Wednesday News Review

GDP figures due today

George Osborne hopes to claim the economy is on the right track when official figures are expected to show the economy has returned to modest growth in the first quarter of this year after suffering a surprise severe contraction in the last quarter of 2010. Economists have struggled to reach a consensus on the likely growth figure after the shock decline of 0.5% at the end of last year, blamed on the severely cold December weather. City economists are more pessimistic than the government’s fiscal watchdog, the Office for Budget Responsibility, which predicted a recovery of 0.8% to leave the economy in positive territory over the last six months. The investment bank JP Morgan expects growth of only 0.2% for the first quarter of 2011, while Citi predicts 0.5% and Goldman Sachs 0.6%. Angela Eagle, the shadow Treasury secretary, said: “Our economy should not just be making up all the lost ground from the end of last year but growing strongly on top of that. We will need to compare growth over the last six months with growth of 1.8% over the previous six months.” – the Guardian

Balls: Salmond’s plans “totally crackers”

Ed Balls, the Shadow Chancellor, has stepped up Labour’s attacks on Alex Salmond’s economic arguments for independence by arguing they show the SNP leader is unfit for power. Mr Balls said it was “baffling” that someone who has made such inaccurate pronouncements about the economy over the last four years could be trusted to be in charge of Scotland. Reeling off a list of examples during a Holyrood election campaign stop, he called the notion of fiscal autonomy for Scotland “barmy” and Mr Salmond’s support for adopting the euro “totally crackers”. The SNP’s plans for Scotland to have its own financial regulation, interest rates and exchange rate would have been a “total and utter catastrophe” during the recent recession, he concluded. Mr Balls’ intervention will be seen as an attempt by Labour in London to salvage Iain Gray’s faltering campaign. Party leader Ed Miliband is also expected to join Mr Gray later this week. – the Telegraph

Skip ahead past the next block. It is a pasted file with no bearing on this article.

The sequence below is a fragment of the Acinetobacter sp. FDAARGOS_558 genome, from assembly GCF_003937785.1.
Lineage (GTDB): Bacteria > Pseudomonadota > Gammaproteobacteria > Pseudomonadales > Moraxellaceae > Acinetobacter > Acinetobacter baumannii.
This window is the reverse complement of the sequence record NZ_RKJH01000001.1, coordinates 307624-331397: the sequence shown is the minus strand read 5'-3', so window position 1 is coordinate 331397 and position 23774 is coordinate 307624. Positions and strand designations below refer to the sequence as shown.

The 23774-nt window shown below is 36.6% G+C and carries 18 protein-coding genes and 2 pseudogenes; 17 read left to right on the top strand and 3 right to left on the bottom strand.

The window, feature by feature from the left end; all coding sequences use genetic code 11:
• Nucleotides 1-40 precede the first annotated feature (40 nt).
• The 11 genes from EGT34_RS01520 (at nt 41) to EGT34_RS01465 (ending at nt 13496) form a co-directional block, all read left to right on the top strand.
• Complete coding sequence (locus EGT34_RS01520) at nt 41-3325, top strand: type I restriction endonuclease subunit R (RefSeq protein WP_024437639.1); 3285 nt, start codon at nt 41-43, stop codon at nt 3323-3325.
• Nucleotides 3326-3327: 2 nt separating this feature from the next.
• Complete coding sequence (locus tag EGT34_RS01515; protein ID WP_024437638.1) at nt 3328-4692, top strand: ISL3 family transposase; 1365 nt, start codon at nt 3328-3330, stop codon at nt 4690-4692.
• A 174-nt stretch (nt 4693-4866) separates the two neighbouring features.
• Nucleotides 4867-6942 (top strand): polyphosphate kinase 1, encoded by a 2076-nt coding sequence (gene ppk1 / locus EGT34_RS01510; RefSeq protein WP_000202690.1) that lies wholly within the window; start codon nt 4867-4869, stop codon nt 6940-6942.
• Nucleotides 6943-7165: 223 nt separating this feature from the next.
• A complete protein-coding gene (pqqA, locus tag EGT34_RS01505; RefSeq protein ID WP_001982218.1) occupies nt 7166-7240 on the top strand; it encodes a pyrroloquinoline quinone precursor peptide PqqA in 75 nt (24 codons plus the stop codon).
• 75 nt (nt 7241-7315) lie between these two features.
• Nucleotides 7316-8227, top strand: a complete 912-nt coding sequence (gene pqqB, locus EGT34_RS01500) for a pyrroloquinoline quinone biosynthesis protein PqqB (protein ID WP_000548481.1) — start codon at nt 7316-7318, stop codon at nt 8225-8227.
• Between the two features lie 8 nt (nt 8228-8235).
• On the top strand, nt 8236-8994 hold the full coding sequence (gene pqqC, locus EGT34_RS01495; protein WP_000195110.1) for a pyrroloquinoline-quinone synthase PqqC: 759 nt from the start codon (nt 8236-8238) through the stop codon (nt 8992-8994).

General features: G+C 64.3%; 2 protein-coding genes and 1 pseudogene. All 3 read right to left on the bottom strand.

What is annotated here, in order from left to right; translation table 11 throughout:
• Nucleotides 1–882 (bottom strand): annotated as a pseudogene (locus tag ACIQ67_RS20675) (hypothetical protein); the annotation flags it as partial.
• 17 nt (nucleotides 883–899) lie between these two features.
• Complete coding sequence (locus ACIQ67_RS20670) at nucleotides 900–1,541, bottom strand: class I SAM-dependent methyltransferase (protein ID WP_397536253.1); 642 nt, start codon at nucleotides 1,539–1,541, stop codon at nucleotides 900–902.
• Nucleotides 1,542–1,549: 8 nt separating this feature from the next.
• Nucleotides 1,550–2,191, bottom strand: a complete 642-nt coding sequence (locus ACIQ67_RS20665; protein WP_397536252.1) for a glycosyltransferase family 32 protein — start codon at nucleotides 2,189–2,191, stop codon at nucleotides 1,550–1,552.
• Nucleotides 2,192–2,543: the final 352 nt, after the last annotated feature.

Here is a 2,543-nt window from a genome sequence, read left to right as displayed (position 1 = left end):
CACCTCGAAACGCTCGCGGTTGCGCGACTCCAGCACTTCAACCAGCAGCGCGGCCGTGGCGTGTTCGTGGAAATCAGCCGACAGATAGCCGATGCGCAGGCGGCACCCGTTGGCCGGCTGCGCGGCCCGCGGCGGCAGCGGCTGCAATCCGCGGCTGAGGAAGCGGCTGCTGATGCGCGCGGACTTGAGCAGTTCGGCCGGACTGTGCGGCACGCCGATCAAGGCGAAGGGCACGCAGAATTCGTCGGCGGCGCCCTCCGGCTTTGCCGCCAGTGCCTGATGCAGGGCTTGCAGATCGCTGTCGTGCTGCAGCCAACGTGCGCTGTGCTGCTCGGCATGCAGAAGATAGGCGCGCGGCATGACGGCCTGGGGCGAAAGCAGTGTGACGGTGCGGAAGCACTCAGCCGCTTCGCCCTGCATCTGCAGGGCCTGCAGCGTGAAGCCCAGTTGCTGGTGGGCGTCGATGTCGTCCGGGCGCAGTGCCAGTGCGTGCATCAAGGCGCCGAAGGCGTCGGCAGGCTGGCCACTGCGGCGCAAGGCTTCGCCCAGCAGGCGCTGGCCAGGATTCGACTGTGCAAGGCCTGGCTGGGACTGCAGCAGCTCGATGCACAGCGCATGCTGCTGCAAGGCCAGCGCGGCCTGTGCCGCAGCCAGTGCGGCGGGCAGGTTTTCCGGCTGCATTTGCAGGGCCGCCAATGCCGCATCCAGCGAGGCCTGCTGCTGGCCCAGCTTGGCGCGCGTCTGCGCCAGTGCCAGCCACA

Plan for failure, MPs tell health department

MPs are demanding that the government urgently put in place plans to ensure vital health services continue if a hospital or other provider goes bust under its NHS reforms. In a report published on Wednesday, the public accounts committee says the proposals for the NHS do not include details of what will happen if providers fail in the new market model of healthcare provision. Members of the committee dismissed claims by the most senior civil servant in the Department of Health, Una O’Brien, that the government was “not planning for failure”, and condemned the lack of contingency planning, suggesting that the proposals now pose an intolerable risk to value for money and quality of services. Richard Bacon, the Conservative MP for South Norfolk, said: “In any organisation as large and complex as the NHS, things can and do go wrong, and the Department of Health has yet to establish a robust framework for dealing with failure in the system. The department must not only understand the danger of either a provider or a commissioner going ‘belly up’, but also toughen up its contingency plans, drawing upon strong, effective and clear chains of governance and accountability throughout the new NHS model.” – the Guardian

Committee chairman Margaret Hodge said: “The Department of Health acknowledged the risks associated with this radical shake-up of the NHS. “Whilst the reforms could complement the imperative of achieving £20bn efficiency gains by 2014/15, the reorganisation might also distract those responsible for making the savings while safeguarding standards of patient care.” She added: “We were also concerned that the Department has not yet developed a high quality risk management protocol for either the commissioning or providing bodies. “The Department acknowledged that some health trusts and some GP practices had some way to go to achieve foundation trust status or become commissioning consortia. “The Department must have effective systems in place to deal with failure so that whatever happens, the interests of both patients and taxpayers are protected.” Dr Hamish Meldrum, Chairman of Council at the British Medical Association, said: “The Public Accounts Committee is right to highlight the risks posed by such a massive restructuring at a time of financial crisis. “However, it is not just the timing, but also the direction of travel of these reforms that will cause problems. – BBC

One Response to “Wednesday News Review”

  1. Robert says:

    I just saw Balls on TV moaning about the growth, but the fact is his lot caused this down turn, like it or not you have Brown saying sorry, you now have other saying well look Thatcher caused it, the principles of Labour were those of Thatcher, sod them. I do not see any difference between labour and the Tories except the silly political rhetoric. In my area under New labour and what ever brown was companies left in droves I have never seen so many companies move out.

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